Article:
2014 was an important year for the media. Our courts handed down significant rulings – some good, some bad, and some ugly. I’ll discuss some of the most important cases here.
The Oscar case – a quantum leap forward and then a few steps back
The media law highlight of the year was undoubtedly the decision of the Judge President of the North Gauteng High Court, Dunstan Mlambo, in the application by broadcasters to televise the murder trial of celebrity Olympian and Paralympian Oscar Pistorius. I blogged about the case here, and you can find the decision here.
This was the first time in South Africa’s history that a criminal trial was broadcast live. Judge Mlambo recognised the importance of balancing the principle of open justice against the rights of the accused and the state to a fair trial. He ruled that the entire trial could be broadcast by audio, and that the media could televise the opening and closing arguments, any interlocutory applications, the judgment, and the evidence of the experts and police witnesses for the state, as well as any lay witness who consented to being televised.
I am of the view that the broadcast of the trial was a great success in educating the public and generating debate about aspects of our criminal justice system. Certainly, despite protestations to the contrary by Oscar’s legal team in their closing arguments, the broadcast of the trial can certainly not be said to have rendered any aspect of the trial unfair to either side. You can read my blog (with Stuart Scott) on the impact of the broadcast on the fairness of the trial here. And even the President of the UK’s Supreme Court has reportedly indicated that he thought that the filming of the trial was impressive.
While the decision of Judge Mlambo was a quantum leap for open justice, a number of decisions by the trial judge, Judge Thokozile Masipa, undermined open justice. First, she changed the rules regarding photographs of witnesses. The general rule is that a witness who gives evidence in a court case cannot have his or her identity protected, or prevent photographs of themselves been published. Yet Judge Masipa ruled that the media could not publish a photograph of any witness who did not consent to being televised, either until the end of their evidence, if the witness was a public figure, or, if a private figure, until the end of the trial. (For a diagrammatic representation of this ruling, see here).
Two other open justice restrictions were also baseless: Judge Masipa also banned the live broadcast and tweeting of the evidence of the forensic pathologist called by the state; and the publication of the written heads of argument in the case until oral argument was presented. At least Judge Masipa had the sense to overturn her live tweeting ban the following day. For further discussion of Judge Masipa’s curious orders, see my blog with Stuart Scott here.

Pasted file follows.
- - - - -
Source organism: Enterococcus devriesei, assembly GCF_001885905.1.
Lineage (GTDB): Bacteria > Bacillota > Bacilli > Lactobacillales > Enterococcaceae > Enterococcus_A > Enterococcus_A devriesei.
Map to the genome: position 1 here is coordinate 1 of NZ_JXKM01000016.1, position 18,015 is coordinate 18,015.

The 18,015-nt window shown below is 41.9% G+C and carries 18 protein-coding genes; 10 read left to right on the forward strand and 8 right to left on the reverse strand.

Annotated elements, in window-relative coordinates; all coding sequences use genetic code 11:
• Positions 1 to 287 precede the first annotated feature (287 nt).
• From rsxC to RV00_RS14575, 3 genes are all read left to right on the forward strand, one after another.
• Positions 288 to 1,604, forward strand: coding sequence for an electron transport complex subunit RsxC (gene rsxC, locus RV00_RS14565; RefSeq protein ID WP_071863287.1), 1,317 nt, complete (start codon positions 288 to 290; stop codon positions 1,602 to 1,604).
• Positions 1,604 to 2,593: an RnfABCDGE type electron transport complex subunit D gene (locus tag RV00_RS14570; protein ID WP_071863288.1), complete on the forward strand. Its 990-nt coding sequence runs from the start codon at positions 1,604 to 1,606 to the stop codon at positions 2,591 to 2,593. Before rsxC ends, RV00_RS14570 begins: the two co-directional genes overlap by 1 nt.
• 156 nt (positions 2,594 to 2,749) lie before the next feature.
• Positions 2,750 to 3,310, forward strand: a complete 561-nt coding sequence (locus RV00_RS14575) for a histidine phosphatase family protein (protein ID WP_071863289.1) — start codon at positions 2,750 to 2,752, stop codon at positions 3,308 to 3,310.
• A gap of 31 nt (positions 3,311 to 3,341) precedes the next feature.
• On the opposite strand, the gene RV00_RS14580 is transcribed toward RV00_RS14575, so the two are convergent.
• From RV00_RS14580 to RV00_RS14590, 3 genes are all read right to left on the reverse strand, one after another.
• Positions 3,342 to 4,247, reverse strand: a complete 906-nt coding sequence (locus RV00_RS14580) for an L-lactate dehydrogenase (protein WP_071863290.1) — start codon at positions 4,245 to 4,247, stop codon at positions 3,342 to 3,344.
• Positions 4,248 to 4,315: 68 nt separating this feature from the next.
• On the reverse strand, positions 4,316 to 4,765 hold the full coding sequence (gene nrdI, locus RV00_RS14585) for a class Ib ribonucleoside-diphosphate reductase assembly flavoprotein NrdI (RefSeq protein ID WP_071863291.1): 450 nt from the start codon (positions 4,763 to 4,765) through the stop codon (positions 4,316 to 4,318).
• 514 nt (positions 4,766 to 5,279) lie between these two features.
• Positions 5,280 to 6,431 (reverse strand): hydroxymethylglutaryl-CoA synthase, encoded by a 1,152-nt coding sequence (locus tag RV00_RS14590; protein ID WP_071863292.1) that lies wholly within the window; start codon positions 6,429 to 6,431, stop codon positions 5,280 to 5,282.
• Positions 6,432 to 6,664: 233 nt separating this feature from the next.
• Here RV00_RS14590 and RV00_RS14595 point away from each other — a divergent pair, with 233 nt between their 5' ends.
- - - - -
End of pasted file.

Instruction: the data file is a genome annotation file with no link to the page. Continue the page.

Judge Binns-Ward’s Sanral decision – the bell tolls for open justice
But in my view, Judge Masipa was not the only judge whose rulings undermined open justice during 2014. Later in the year, Judge Ashley Binns-Ward of the Western Cape High Court, in a judicial review case between the City of Cape Town and SANRAL, handed down a decision which dramatically restricts the ability the media to access court documents from the court file, and the ability of parties to pending litigation to distribute documents to the media. You can read the case here.
The main case concerns the City of Cape Town’s judicial review of a decision in terms of the SANRAL Act to declare part of the N1 and N2 national roads as toll roads. In an interlocutory application, SANRAL argued that part of the City’s supplementary affidavit should not be made public, as it contained sensitive and confidential information provided to the City by SANRAL in the litigation. Judge Binns-Ward took the opportunity to discuss rule 62(7) of the High Court Rules relating to access to court documents. This rule states: “Any party to a cause, and any person having a personal interest therein, with leave of the registrar on good cause shown, may at his office, examine and make copies of all documents in such cause’.
Judge Binns-Ward interpreted this rule as only permitting access by the High Court registrar to persons with a direct legal interest in the case – which would typically exclude the media. He went on to hold that a party to litigation who receives documentation from his opponent under compulsion in terms of the rules, cannot make that documentation public without the consent of his opponent.
The bottom line for the media is that the judgment makes it much harder for the media and the public to get access to court documents before a case is heard in court. Judge Binns-Ward’s consolation prize is that the media could bring a court application for access – an expensive and slow process. And many cases are settled before ever reaching a hearing – the documents in such cases are now effectively sealed indefinitely.
The City of Cape Town has been granted leave to appeal by the Supreme Court of Appeal (SCA). Hopefully the SCA will pay greater regard to the principle of open justice when it decides the appeal this year.
PAIA successes : The Khampepe report, National Key Points and ArcelorMittal